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Gina P
Gina P, LCSW
Category: Mental Health
Satisfied Customers: 175
Experience:  MSW, LCSW, PIP
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I am the leader of a fibromyalgia support group. Afew months

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I am the leader of a fibromyalgia support group. Afew months ago a young woman joined. She has denied ED to the group, but admitted it to 2 members. I am concerned that we may be unwittingly reinforcing her decling condition. Every time she inform of a health problem, me and the others respond immediately expressing our concerns. She is 5'10" and weighs around 70 lbs. - she's lost weight since she joined. We want to do the right thing, but wonder if we are making things worse. What should I/we do? ~k
Submitted: 4 years ago.
Category: Mental Health
Expert:  Gina P replied 4 years ago.

Hi, An eaing disorder is very much like an addiction, in that there is much denial, hiding behaviors, and sometimes may need confrontation. It is also usually an attention seeking type of behavior. Since she is already so small, her health is probaly suffering immensely. If you have a good therapeutic relationship with her, I would suggest you and at least one other member discuss your concerns with her in a private meeting, maybe after group one night. Of course i am sure you already know to use lots of "I" statements, and express your concerns for her in a calm, rational, but firm manner. You may want to include her family members, if this is possible without violating confidentiality.

I am including a web address with links for more information.

www.eatingdisorderexpert.co.uk

This website has some information on how to confront and links to other websites.

Thank you for being concerned enough about your friend to address this issue with her.

Please let me know if you have further questions. Gina

Customer: replied 4 years ago.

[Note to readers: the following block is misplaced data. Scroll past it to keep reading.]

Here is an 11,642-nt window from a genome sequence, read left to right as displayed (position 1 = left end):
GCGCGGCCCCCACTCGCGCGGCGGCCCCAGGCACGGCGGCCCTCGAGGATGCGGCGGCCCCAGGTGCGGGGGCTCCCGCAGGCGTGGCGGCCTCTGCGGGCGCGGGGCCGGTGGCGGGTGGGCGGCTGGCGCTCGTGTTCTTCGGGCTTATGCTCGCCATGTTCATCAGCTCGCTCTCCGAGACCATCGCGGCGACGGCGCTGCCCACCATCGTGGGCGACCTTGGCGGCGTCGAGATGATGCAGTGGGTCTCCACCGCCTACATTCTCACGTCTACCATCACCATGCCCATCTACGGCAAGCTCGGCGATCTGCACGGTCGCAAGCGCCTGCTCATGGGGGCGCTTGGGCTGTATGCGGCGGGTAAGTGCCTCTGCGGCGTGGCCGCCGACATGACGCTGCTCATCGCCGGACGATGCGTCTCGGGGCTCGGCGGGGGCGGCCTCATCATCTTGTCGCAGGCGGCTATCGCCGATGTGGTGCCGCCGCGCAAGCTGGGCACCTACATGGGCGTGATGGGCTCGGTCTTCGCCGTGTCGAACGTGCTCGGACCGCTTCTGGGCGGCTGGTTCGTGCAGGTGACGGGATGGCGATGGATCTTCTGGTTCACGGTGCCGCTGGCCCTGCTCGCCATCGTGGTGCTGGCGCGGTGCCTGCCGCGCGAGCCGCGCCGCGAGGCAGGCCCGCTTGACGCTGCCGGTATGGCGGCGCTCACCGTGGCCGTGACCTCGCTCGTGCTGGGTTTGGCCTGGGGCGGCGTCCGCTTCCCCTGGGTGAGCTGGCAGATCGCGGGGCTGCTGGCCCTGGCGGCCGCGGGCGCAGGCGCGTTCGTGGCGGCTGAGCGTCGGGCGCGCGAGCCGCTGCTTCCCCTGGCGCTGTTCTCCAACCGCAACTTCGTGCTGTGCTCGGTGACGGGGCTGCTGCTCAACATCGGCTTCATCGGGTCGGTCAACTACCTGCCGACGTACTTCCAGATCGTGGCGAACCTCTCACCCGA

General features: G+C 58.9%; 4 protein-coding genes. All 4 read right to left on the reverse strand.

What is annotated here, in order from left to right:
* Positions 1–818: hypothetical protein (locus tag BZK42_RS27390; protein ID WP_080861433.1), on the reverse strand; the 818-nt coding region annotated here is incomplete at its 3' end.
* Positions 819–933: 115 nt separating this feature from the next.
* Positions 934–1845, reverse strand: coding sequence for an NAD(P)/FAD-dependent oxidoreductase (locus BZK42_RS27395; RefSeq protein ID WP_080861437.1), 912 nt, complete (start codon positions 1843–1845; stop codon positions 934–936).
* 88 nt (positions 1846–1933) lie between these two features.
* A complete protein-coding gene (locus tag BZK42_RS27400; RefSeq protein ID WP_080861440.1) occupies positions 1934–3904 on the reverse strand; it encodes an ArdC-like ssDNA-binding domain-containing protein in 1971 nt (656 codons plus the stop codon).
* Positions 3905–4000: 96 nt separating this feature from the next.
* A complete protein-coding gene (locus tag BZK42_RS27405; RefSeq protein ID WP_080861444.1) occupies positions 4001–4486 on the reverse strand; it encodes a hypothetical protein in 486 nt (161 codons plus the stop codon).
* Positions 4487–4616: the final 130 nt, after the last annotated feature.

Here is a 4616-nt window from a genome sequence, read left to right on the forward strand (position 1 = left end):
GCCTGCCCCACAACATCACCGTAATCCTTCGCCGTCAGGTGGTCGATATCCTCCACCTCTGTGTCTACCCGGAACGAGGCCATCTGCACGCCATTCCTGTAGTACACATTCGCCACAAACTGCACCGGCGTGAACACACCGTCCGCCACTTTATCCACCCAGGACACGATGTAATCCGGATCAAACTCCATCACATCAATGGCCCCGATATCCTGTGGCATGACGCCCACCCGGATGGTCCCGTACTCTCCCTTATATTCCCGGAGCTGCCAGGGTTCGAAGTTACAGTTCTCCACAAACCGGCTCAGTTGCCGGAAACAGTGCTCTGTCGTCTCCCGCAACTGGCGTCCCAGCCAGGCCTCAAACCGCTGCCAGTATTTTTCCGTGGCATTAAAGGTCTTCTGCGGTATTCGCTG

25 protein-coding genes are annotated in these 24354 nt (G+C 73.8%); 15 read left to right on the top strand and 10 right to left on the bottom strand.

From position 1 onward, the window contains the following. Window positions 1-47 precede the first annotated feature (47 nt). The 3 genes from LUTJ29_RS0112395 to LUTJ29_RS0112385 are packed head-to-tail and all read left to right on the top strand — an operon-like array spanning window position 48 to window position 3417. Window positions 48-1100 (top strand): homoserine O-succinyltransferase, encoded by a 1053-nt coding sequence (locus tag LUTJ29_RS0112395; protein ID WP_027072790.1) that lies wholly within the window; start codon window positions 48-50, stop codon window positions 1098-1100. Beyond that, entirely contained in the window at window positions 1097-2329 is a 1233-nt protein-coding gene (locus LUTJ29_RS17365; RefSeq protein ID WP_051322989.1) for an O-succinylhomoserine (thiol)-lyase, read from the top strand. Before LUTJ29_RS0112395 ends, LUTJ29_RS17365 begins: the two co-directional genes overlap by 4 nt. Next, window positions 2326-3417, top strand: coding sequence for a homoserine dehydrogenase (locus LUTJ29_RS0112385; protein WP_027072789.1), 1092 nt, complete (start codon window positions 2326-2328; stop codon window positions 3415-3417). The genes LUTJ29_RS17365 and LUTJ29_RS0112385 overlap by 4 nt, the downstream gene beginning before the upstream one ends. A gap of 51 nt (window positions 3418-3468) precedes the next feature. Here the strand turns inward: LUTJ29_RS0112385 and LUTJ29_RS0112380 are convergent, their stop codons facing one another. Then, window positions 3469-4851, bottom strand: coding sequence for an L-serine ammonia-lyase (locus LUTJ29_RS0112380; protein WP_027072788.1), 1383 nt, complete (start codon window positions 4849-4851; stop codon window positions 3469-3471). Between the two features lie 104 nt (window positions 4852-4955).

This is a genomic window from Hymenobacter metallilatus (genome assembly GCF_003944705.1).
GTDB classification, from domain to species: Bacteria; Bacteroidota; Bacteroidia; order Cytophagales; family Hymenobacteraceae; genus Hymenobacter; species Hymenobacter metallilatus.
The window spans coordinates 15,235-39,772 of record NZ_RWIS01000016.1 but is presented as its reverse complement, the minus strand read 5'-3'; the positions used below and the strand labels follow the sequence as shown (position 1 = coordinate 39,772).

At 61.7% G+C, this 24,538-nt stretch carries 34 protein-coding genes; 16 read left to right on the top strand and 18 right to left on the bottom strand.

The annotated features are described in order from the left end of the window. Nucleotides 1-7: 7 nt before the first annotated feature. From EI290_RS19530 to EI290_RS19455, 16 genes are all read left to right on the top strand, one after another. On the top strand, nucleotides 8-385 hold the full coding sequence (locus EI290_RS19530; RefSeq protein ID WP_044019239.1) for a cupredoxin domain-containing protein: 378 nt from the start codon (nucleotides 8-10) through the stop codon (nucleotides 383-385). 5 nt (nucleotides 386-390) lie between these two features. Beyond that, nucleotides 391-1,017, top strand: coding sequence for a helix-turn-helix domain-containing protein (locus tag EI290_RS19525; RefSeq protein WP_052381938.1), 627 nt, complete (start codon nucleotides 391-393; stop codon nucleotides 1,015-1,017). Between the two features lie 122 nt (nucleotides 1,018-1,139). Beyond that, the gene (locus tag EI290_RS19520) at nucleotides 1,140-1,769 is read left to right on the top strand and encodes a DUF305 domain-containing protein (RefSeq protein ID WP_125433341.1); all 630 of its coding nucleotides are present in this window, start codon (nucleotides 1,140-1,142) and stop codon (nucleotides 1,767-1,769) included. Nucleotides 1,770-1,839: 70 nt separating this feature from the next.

Our group is made of all people who are ill. There are no professionals. My role is to organize meetings, and I provide no therapy. I do not feel that Becky is very close to anyone. Other than telling us about her medical issues - heart, digestive issues - we know nothing about her. When we suggest activities, such as seeing a movie, she declines. B/c annorexics do desire attention, I am wondering if all of the attn she is getting via her emails is counterproductive. Is there a more appropriate way we should react? Like simply briefly say, wow, you better follow up with your doctor! She never attends mtgs. She was inviting people to meet her for meals, but she displayed such ytpical ED behaivors that we are discouraging those mtgs. I am not comfortable dealing with her, b/c I am just a lay person who has another illness. None of us are familiar w/ED. We are worried about being enablers. It is very painful seeing and hearing about her decline. She does talk about her doc and acts as if they are all incompetant, esp those who think she has an ED. What is the best reponse to her w/o getting more involved or being enablers? She only joined our group this fall.
Expert:  Gina P replied 4 years ago.

Oh, I see. It is very difficult situation. Yes, a brief acknowledgement of the medical issues, and then a change of subject. Of course, if she is used to getting this attention, you may have to retrain her into accepting a change of subject.

I don't know how your group is facilitated, or if this is a possibility, but one technique to change focus is to have members talk about something that is going right, rather than wrong. Staying positive is important for us all.

As for the emails, simple questions to her such as "how are you addressing your health issues" or "what is the solution for this problem" may help her take some responsibility for herself.

I think if you encourage her to spend less time focused on her ailments and more time on the solution, she will either join the discussion or leave and find another group who plays into her self-pitying behaviors.

As for the enabling behaviors, I would limit any emails that give attention to her eating disorder. If your group focus is fibromyalgia, you may suggest that everyone stay focused on this topic.

 

I would not spend a lot of time with this issue. You are working on getting yourself healthy, as are the other members of the group. This one appears to be trying to remain unhealthy, and is defocusing you from your own goals.

 

She will remain sick for as long as she wants. Do not accept responsibility for her behaviors, and do not play into her self pity. Please let me know if you have further quesions.

Gina P, LCSW
Category: Mental Health
Satisfied Customers: 175
Experience: MSW, LCSW, PIP
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